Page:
Wolves seek to move Blount
The second-highest paid player on the Minnesota Timberwolves will not be welcome at training camp. Instead, center Mark Blount will stay home after the Wolves gave his agent permission to seek a trade.
Blount, acquired from Miami in mid-August for Quentin Richardson, is due to make $7.962,500 this season in the last year of his six-year, $42 million contract. But with Minnesota in full rebuilding mode, general manager David Kahn told ESPN.com Wednesday that the club has given Blount's agent, Mark Bartlestein, permission to seek out a trade.
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Blount spent the past two seasons with the Miami Heat after playing the previous year and a half for Minnesota. Kahn was candid right from the start about moving ahead without Blount, announcing the day after he acquired him that he hoped to re-trade the 33-year-old for a player or players with similar expiring contracts.
Minnesota has veterans Blount ($7.9 million), Brian Cardinal ($6.75 million) and Antonio Daniels ($6.6 million) coming off the cap in the summer of 2010, when Minnesota will be far under the salary cap with Al Jefferson ($13 million), Ryan Gomes ($4.2 million) and Ramon Sessions ($4 million) the only high-salaries veterans on the payroll.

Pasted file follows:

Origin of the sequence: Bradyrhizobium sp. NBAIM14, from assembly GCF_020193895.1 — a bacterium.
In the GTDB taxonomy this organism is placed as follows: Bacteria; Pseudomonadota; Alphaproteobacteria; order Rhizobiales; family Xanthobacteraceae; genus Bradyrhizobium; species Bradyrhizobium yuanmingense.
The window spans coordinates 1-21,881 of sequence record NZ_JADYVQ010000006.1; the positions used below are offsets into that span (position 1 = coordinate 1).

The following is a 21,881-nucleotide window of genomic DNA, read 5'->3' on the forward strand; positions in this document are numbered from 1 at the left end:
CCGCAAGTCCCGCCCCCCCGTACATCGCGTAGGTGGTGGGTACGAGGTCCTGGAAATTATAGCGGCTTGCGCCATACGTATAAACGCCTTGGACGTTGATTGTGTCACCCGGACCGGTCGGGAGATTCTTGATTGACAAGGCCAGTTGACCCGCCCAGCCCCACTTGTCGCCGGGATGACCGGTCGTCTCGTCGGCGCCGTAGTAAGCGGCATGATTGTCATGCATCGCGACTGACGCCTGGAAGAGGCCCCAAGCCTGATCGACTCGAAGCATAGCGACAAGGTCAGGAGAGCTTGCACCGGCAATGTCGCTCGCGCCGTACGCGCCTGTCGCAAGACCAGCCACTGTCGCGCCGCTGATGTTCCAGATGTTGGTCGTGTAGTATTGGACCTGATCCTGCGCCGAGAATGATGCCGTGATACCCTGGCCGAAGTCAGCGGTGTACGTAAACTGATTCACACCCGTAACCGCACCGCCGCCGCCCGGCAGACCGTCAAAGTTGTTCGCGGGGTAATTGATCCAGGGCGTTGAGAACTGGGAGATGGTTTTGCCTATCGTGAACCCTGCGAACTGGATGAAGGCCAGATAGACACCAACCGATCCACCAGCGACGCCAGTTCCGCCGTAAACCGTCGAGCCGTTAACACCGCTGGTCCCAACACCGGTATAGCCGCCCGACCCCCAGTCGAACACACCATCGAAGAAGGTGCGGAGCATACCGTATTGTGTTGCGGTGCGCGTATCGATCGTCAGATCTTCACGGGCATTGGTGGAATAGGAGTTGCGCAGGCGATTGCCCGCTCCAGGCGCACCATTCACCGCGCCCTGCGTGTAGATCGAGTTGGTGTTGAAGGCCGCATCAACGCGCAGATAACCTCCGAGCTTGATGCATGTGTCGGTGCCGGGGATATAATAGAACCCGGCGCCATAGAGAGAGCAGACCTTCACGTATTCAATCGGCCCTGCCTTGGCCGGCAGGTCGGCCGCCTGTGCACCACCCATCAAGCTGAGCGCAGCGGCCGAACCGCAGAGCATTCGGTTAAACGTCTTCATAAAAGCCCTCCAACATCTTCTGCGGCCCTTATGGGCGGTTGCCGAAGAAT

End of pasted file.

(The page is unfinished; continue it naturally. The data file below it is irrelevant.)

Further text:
Blount, a seven-footer often criticized for his inability to rebound on a consistent, productive basis, had his best season statistics-wise in 2006-07 when he averaged 12.3 points and 6.2 rebounds while starting 81 of 82 games for Minnesota.
Blount appeared in 20 games for the Heat last season, and Kahn took some criticism when he sapped the Wolves' backcourt depth by trading Richardson for him six weeks ago. But since then, Kahn has signed guards Sasha Pavlovic and Ramon Sessions to add depth in the backcourt behind Damien Wilkins and rookie Wayne Ellington. The minutes at backup center that Blount would have competed for will instead go to Ryan Hollins, the free agent signee from Dallas.
If Bartlestein cannot find a taker for Blount in a trade over the course of the preseason, the likely next step would be for the sides to negotiate a buyout.
Chris Sheridan covers the NBA for ESPN.com.